Dino Quilt Part 2 – Quilt as you Go (and part construction!)

Following on from our earlier post where we showed you how to create the 9 patch quilt block, we’re now going to sew blocks together and quilt them using the quilt as you go (QAYG) method. This is a great method for quilting on a home sewing machine as it reduces the amount of fabric you need to have around the machine at any one time.

For this tutorial, we premade 12 blocks from the 9-patch post, which you can see here. So first we need to join a column of blocks.

What You’ll Need

*NOTE: The best way to make sure you cut your wadding and backing to the correct size would be to measure your fully constructed column, then add 2 inches to both the width and the length.

Decide on your layout for the quilt before doing any sewing. The best way to do this is to lay it all out of a large table… or the floor. Once you know where you want each block to sit, take a photograph or make a note of which blocks go where.
We’re going to work on columns of blocks… so grab the 4 blocks from the left. Square the blocks down to 12 inches.
We now need to sew these four blocks together. Line up the seams of your first two blocks, being sure to check which way the pattern runs if your fabric has a right and wrong way up. Pin the intersections as shown. Make sure your blocks are oriented correctly. This is especially important if your fabric has
Now sew using a 1/4 inch seam allowance.
Then open up to double-check the prints run the right way.
Repeat to add your other two blocks to the end. Press open the seams on the back, and give the front a good run over with the iron whilst you’re at it. As you already have the iron out, go ahead and iron your backing fabric too.
Now take your backing fabric and lay it on a flat surface with the right side down (RSD). Don’t you just love that fun print!!
Add your wadding to the top.
Now place your quilt block column on top of that right side up (RSU).
Pin through all three layers to keep the fabrics in place using the curved quilter’s pins. If you feel you’re struggling. Try taping the backing fabric to a hard surface and pulling it taut before adding the other two layers.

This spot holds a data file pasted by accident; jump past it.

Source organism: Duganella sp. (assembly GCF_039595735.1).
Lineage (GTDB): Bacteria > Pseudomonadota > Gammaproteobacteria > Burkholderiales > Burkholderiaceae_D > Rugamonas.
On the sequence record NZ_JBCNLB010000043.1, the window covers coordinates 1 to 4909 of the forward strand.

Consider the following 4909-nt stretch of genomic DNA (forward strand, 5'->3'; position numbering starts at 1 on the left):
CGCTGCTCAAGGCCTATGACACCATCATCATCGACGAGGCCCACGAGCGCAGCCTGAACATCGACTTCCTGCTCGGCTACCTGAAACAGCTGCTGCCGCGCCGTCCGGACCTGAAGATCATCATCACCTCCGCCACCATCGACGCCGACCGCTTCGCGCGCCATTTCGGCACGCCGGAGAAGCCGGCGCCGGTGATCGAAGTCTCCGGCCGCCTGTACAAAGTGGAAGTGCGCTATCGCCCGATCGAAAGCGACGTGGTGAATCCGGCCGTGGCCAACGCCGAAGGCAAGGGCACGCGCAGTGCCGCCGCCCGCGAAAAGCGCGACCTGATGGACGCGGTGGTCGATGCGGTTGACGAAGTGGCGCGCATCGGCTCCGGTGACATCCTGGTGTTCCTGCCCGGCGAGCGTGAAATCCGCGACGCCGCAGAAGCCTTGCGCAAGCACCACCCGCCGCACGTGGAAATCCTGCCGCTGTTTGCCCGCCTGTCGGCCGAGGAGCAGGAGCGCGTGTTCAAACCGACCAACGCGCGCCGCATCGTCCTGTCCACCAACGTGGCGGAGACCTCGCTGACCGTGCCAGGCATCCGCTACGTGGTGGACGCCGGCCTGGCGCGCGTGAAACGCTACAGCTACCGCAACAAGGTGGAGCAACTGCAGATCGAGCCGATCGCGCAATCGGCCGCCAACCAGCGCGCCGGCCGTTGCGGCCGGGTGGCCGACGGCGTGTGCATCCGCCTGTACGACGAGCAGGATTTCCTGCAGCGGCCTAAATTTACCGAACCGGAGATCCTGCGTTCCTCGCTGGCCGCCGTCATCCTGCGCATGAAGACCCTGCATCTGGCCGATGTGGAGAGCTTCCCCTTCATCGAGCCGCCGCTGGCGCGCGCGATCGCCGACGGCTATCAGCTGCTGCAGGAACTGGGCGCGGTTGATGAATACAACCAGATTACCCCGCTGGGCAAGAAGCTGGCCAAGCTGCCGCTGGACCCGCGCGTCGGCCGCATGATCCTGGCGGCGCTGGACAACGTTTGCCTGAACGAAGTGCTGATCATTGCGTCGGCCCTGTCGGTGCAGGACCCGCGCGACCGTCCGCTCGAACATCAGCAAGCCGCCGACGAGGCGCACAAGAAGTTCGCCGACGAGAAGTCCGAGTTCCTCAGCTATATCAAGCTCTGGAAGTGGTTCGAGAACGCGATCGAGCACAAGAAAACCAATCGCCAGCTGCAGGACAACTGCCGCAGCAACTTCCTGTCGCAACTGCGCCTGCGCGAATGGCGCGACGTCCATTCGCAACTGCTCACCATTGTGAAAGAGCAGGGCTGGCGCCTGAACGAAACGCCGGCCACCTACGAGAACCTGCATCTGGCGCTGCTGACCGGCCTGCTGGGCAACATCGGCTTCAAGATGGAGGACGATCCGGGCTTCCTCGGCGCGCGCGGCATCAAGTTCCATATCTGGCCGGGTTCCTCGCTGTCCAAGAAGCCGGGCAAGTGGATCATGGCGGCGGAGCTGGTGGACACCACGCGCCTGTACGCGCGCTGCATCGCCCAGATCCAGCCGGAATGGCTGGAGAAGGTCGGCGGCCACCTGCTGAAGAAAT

Now all the layers are pinned, it’s time to start quilting the quilt sandwich. Starting in the centre, stitch a 1/4 inch away from the right side of the centre seam. Stitch all the way along.
Turn the column around and quilt 1/4 inch away from the other side of the same seam. Repeat for all other seams. Remember to turn the work after each seam so that you’re working in different directions each time. I found this helps to maintain the position of your quilt top on the backing fabric and doesn’t create a lot of creases or bumps (puckering) in the fabric.
Repeat the process to sew your vertical lines.
All those little blocks should now be quilted in place.
Finished all the seams? That’s it.
And the best thing is, the back is also quilted. Now all you need to do is repeat this on all the columns. Don’t be tempted to trim your column just yet. Wait until you have them all quilted. Measure each one and find the smallest… then trim them all to match that one.

One thing to note is that you don’t HAVE to sew 1/4 inch from all seams. You can stitch in the ditch (that is, right in the seam), or you can go from one corner of your block to the other in straight lines sewn certain widths apart etc. We decided to complete ours this way as the seam line helps you to keep your lines as straight as possible when you’re new to sewing.

Our next post covers the creation of your own sashing and joining the columns together!!

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3 Comments

  1. […] we’ve created blocks, we’ve sewn them together to create columns, we’ve quilted them, and now we need to join them all together. For this tutorial, […]

  2. […] few posts. If you’ve not seen those, you may want to take a look as we cover creating blocks, quilting them, attaching quilt blocks together with sashing etc… as we used the QAYG method, we’re […]

  3. […] quilt we’ve created over the last few block posts, which covered creating a 9 patch block, quilting it using the quilt as you go method, attaching all the blocks together with sashing, creating your own binding, and now… […]

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